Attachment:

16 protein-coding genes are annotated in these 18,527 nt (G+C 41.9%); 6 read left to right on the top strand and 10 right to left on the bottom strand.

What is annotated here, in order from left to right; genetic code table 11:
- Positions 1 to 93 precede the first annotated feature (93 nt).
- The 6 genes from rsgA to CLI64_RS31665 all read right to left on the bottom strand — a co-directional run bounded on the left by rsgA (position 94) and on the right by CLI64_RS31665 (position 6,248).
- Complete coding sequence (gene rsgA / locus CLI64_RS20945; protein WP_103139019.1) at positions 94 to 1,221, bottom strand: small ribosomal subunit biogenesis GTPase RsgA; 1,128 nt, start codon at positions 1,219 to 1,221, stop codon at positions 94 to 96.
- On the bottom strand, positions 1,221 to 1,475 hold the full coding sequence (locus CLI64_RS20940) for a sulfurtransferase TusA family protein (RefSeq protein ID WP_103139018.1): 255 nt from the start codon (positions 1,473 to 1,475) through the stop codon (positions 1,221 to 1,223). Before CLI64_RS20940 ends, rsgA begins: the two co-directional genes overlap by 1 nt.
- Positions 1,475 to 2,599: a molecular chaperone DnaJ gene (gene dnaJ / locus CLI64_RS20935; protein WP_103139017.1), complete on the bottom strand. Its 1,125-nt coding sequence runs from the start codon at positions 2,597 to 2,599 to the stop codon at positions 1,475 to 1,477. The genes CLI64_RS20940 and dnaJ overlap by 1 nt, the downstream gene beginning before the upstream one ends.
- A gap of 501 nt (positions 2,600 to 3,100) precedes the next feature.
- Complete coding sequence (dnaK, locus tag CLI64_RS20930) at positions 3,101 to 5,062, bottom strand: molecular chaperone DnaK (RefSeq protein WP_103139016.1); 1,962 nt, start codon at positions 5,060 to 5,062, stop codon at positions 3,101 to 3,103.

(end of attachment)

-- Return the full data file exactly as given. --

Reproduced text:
16 protein-coding genes are annotated in these 18,527 nt (G+C 41.9%); 6 read left to right on the top strand and 10 right to left on the bottom strand.

What is annotated here, in order from left to right; genetic code table 11:
- Positions 1 to 93 precede the first annotated feature (93 nt).
- The 6 genes from rsgA to CLI64_RS31665 all read right to left on the bottom strand — a co-directional run bounded on the left by rsgA (position 94) and on the right by CLI64_RS31665 (position 6,248).
- Complete coding sequence (gene rsgA / locus CLI64_RS20945; protein WP_103139019.1) at positions 94 to 1,221, bottom strand: small ribosomal subunit biogenesis GTPase RsgA; 1,128 nt, start codon at positions 1,219 to 1,221, stop codon at positions 94 to 96.
- On the bottom strand, positions 1,221 to 1,475 hold the full coding sequence (locus CLI64_RS20940) for a sulfurtransferase TusA family protein (RefSeq protein ID WP_103139018.1): 255 nt from the start codon (positions 1,473 to 1,475) through the stop codon (positions 1,221 to 1,223). Before CLI64_RS20940 ends, rsgA begins: the two co-directional genes overlap by 1 nt.
- Positions 1,475 to 2,599: a molecular chaperone DnaJ gene (gene dnaJ / locus CLI64_RS20935; protein WP_103139017.1), complete on the bottom strand. Its 1,125-nt coding sequence runs from the start codon at positions 2,597 to 2,599 to the stop codon at positions 1,475 to 1,477. The genes CLI64_RS20940 and dnaJ overlap by 1 nt, the downstream gene beginning before the upstream one ends.
- A gap of 501 nt (positions 2,600 to 3,100) precedes the next feature.
- Complete coding sequence (dnaK, locus tag CLI64_RS20930) at positions 3,101 to 5,062, bottom strand: molecular chaperone DnaK (RefSeq protein WP_103139016.1); 1,962 nt, start codon at positions 5,060 to 5,062, stop codon at positions 3,101 to 3,103.